After years of neglect, renovations are in the works for two storied District relics — Franklin School and the adjacent Franklin Square park.
The vacant Franklin School, located at 13th and K streets NW, is set to become a museum, while the park will be revitalized with various new amenities.
The 1869 school building had operated as a 300-bed homeless shelter until its abrupt closure in 2008. Years of uncertainty about its future ended in January when Mayor Muriel Bowser selected Planet Word, a language-related museum, to lease the property from the city. Bowser’s administration had nixed earlier development plans for the site soon after taking office.
Former reading and writing teacher Ann Friedman has pledged to fund the cost of the museum’s $25 million renovation and to offer free admission. If approved, the city will provide the school building to Friedman on a 99-year-lease at a rate of $10 a year.
“We know that people are reading less, especially for pleasure,” Friedman said in an interview. “I thought if I could find a new, exciting, innovative way to attract people to reading and speaking and listening, it would bolster democracy because we’d have a more educated, literate citizenry.”
Ward 2 D.C. Council member Jack Evans expressed support for the museum. Franklin School’s age and historic status make the site costly to renovate, he told The Current, so a privately funded public amenity is an ideal solution. Opening a new public school at the site was never on the table, Evans said.
Late last month, the D.C. Council’s Committee on Transportation and the Environment supported designating the property as surplus, and companion legislation to approve a lease for the site is pending before the Committee on Business and Economic Development. The two committees held a joint hearing on the bills Sept. 20, and council action on the surplus designation legislation is expected next month.
Design plans for the museum, designed by architecture firm Beyer Blinder Belle, are also progressing. The project is slated to come before the Historic Preservation Review Board on Nov. 2, and Advisory Neighborhood Commission 2F (Logan Circle) voiced unanimous support on Oct. 4.
The latest designs include a new restaurant, office and storage space on the ground floor; classrooms, receptions and an auditorium on the first floor; display space on the second floor; a great hall and changing exhibits on the third floor; and an event space on the fourth floor. Planet Word is slated to open in December 2019. The latest designs can be accessed at bit.ly/2hYGtTi.
When Franklin School shelter closed in 2008, historic preservationists rallied to restore the site as an educational or cultural public facility such as a school, community college, university or museum. Bill Brown, president of the Association of the Oldest Inhabitants of D.C. and member of a coalition formed in 2009 to preserve Franklin School, expressed support for Planet Word.
“Our drive was to restore and conserve the Franklin School for educational or cultural use, something other than a commercial venture,” Brown said in an interview.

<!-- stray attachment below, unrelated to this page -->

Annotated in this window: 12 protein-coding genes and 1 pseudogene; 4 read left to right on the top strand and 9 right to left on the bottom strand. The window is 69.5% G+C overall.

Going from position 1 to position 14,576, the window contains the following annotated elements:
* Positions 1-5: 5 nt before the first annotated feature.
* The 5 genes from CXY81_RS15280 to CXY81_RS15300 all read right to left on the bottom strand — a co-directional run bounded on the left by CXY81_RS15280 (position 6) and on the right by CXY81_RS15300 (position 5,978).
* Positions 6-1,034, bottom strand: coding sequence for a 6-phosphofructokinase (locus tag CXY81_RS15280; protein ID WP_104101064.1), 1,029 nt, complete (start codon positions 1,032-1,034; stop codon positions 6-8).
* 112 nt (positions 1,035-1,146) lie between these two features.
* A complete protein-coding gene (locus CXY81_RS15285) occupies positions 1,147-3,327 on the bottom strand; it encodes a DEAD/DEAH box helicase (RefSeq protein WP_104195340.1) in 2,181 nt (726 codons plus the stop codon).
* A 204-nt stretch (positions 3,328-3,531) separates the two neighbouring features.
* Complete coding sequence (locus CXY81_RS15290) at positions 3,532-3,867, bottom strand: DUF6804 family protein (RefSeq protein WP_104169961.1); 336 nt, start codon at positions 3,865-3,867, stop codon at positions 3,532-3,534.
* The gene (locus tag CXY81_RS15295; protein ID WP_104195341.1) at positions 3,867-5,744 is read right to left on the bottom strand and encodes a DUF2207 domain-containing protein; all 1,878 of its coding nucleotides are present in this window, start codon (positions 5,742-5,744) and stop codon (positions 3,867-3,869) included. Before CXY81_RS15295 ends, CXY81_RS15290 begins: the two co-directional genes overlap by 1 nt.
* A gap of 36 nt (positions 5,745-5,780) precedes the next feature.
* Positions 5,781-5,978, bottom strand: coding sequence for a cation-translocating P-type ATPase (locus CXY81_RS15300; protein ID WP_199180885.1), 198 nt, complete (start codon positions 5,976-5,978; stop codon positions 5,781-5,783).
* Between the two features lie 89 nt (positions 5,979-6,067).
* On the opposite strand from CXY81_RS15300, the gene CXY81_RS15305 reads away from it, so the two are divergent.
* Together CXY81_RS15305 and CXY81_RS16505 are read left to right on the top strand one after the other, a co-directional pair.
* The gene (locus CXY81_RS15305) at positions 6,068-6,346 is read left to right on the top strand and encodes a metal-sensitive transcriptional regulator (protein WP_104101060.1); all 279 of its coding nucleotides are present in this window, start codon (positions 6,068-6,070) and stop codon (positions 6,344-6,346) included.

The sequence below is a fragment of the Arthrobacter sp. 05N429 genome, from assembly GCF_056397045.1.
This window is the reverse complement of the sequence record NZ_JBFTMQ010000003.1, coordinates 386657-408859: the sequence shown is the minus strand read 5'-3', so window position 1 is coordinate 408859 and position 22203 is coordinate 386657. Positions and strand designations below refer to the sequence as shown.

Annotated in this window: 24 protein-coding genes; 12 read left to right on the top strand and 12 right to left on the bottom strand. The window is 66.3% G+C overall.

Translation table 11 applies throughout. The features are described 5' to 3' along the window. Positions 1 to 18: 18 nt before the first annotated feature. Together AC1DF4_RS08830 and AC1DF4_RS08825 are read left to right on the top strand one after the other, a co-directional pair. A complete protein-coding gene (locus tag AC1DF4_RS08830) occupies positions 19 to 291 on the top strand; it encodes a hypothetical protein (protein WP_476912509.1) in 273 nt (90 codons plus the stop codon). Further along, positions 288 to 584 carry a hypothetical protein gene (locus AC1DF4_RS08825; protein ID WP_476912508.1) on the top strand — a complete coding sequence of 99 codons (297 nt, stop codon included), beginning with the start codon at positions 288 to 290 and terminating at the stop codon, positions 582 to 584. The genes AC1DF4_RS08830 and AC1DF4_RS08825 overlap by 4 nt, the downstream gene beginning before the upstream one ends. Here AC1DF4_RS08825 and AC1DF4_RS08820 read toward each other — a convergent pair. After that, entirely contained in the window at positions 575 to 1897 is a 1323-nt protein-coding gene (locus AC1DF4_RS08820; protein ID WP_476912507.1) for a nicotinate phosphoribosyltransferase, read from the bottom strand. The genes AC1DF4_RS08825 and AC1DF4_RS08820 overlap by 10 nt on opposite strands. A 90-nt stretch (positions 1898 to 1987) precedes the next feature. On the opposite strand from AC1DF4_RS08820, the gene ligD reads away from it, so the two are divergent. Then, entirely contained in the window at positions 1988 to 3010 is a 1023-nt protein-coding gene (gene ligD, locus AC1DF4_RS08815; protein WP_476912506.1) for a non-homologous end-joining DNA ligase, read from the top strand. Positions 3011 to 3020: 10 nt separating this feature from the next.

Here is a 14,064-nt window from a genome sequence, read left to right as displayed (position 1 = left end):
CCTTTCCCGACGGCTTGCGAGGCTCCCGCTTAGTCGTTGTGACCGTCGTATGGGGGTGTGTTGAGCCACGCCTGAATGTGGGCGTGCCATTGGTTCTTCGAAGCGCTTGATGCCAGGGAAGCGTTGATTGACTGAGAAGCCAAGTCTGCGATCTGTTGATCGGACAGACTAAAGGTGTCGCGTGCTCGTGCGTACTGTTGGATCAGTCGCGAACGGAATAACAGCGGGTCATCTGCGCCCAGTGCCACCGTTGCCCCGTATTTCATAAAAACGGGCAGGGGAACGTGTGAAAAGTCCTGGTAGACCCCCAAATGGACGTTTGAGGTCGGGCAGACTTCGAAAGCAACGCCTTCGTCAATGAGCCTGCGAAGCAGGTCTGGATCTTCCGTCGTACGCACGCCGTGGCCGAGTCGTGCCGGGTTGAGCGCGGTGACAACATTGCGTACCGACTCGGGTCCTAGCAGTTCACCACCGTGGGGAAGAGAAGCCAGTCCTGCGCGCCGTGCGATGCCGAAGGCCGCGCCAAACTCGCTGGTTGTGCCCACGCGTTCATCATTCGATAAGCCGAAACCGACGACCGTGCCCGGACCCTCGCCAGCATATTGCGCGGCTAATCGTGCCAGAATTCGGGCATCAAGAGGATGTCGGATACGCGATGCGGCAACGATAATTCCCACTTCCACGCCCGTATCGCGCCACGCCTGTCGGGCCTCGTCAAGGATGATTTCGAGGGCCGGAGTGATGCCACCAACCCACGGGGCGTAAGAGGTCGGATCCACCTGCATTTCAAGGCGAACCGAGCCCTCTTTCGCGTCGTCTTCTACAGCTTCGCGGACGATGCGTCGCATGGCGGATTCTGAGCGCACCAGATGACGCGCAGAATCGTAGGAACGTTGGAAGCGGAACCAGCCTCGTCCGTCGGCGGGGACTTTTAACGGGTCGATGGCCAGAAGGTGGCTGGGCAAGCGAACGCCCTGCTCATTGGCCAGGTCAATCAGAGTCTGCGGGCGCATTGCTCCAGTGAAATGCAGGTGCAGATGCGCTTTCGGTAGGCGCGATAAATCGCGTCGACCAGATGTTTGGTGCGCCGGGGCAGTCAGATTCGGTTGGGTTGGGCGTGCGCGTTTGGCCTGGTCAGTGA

Architecturally, Franklin School is striking: Architect Adolf Cluss adorned the building with marble floors, ornate cast-iron stair railings and frescoed walls intended to, he said, foster a sense of equality among District residents. The school opened in 1869 as the flagship public school of seven that were built in D.C. from 1862 to 1872. At a time when the country’s public schools generally operated out of individual rooms, Franklin School marked the start of free, universal education in D.C. (although Franklin was only available to white students).
Franklin School switched from academic to administrative use in the 1920s, and the site housed the Board of Education’s headquarters until 1968, when city officials proposed to sell the building to private developers. Preservationists fought back, and Franklin School made the National Register of Historic Places several years later while being used as an adult education center.
Adjacent to Franklin School is a 4.8-acre public park called Franklin Square, which is poorly maintained and occupied by a number of homeless people. Its renovation — priced at about $9 or $10 million, according to Evans — is also in the design stages, set to include new public amenities like restrooms, seating and a playground, as well as restoration of its broken infrastructure.
The land is owned by the National Park Service, so while the city and the DowntownDC Business Improvement District have pledged to fund the project, the District must secure federal approval to enter into a cooperative agreement. A bill that would permit the city to help manage Park Service land, introduced by D.C. Del. Eleanor Norton, is currently moving through the U.S. House of Representatives. But according to BID director Neil Albert, designs are advancing in the meantime.
“It’s not slowing us down because we’re working on parallel tracks here,” Albert said. “Hopefully the legislative portion of it will be done by the time we’re ready to go to construction.”
The city is currently in the process of selecting an architect, Albert said, after which a six-month design process will kick off. The city will proceed to select a general contractor, Albert said, and expects to break ground on the site by fall 2018. Construction is expected to take about 18 to 24 months.
ANC 2F chair John Fanning said in an interview that he supports plans to revitalize a “dark and dormant” corner of the neighborhood but worries about the fate of the “hundreds” of homeless people who reside at the square.
“The park has kind of been neglected,” he said. “But the city and the community need to come up with the plan to improve outreach for the homeless people.”